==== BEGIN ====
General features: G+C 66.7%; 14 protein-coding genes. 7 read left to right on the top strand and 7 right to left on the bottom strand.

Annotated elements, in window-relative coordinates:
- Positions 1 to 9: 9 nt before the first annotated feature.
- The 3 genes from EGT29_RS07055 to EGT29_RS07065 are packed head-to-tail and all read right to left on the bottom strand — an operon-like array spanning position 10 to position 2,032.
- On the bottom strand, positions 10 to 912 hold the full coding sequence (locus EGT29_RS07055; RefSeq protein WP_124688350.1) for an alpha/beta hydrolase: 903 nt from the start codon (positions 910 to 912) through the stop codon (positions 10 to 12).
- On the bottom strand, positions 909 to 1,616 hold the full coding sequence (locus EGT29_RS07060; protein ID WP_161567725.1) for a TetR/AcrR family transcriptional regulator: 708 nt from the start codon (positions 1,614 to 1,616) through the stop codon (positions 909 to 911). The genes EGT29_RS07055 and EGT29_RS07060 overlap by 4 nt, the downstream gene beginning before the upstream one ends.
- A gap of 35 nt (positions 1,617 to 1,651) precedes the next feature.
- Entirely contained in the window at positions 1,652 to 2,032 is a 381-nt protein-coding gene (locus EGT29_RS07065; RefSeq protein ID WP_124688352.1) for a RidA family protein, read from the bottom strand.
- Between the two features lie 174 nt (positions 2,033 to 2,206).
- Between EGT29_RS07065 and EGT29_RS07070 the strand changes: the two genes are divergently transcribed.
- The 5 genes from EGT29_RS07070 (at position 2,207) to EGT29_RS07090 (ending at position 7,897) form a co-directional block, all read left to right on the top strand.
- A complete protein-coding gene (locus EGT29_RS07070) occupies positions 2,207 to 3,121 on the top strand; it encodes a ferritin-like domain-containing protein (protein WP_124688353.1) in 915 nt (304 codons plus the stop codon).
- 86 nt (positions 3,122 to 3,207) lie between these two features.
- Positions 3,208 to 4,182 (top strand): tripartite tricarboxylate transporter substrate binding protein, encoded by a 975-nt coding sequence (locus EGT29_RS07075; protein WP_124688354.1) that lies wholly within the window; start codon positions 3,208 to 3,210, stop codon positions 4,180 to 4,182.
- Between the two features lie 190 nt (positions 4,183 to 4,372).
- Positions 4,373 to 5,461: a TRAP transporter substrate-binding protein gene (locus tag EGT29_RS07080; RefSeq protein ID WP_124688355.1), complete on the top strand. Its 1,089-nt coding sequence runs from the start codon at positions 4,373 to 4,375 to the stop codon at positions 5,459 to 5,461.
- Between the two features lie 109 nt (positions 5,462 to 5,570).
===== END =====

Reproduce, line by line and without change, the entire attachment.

General features: G+C 66.7%; 14 protein-coding genes. 7 read left to right on the top strand and 7 right to left on the bottom strand.

Annotated elements, in window-relative coordinates:
- Positions 1 to 9: 9 nt before the first annotated feature.
- The 3 genes from EGT29_RS07055 to EGT29_RS07065 are packed head-to-tail and all read right to left on the bottom strand — an operon-like array spanning position 10 to position 2,032.
- On the bottom strand, positions 10 to 912 hold the full coding sequence (locus EGT29_RS07055; RefSeq protein WP_124688350.1) for an alpha/beta hydrolase: 903 nt from the start codon (positions 910 to 912) through the stop codon (positions 10 to 12).
- On the bottom strand, positions 909 to 1,616 hold the full coding sequence (locus EGT29_RS07060; protein ID WP_161567725.1) for a TetR/AcrR family transcriptional regulator: 708 nt from the start codon (positions 1,614 to 1,616) through the stop codon (positions 909 to 911). The genes EGT29_RS07055 and EGT29_RS07060 overlap by 4 nt, the downstream gene beginning before the upstream one ends.
- A gap of 35 nt (positions 1,617 to 1,651) precedes the next feature.
- Entirely contained in the window at positions 1,652 to 2,032 is a 381-nt protein-coding gene (locus EGT29_RS07065; RefSeq protein ID WP_124688352.1) for a RidA family protein, read from the bottom strand.
- Between the two features lie 174 nt (positions 2,033 to 2,206).
- Between EGT29_RS07065 and EGT29_RS07070 the strand changes: the two genes are divergently transcribed.
- The 5 genes from EGT29_RS07070 (at position 2,207) to EGT29_RS07090 (ending at position 7,897) form a co-directional block, all read left to right on the top strand.
- A complete protein-coding gene (locus EGT29_RS07070) occupies positions 2,207 to 3,121 on the top strand; it encodes a ferritin-like domain-containing protein (protein WP_124688353.1) in 915 nt (304 codons plus the stop codon).
- 86 nt (positions 3,122 to 3,207) lie between these two features.
- Positions 3,208 to 4,182 (top strand): tripartite tricarboxylate transporter substrate binding protein, encoded by a 975-nt coding sequence (locus EGT29_RS07075; protein WP_124688354.1) that lies wholly within the window; start codon positions 3,208 to 3,210, stop codon positions 4,180 to 4,182.
- Between the two features lie 190 nt (positions 4,183 to 4,372).
- Positions 4,373 to 5,461: a TRAP transporter substrate-binding protein gene (locus tag EGT29_RS07080; RefSeq protein ID WP_124688355.1), complete on the top strand. Its 1,089-nt coding sequence runs from the start codon at positions 4,373 to 4,375 to the stop codon at positions 5,459 to 5,461.
- Between the two features lie 109 nt (positions 5,462 to 5,570).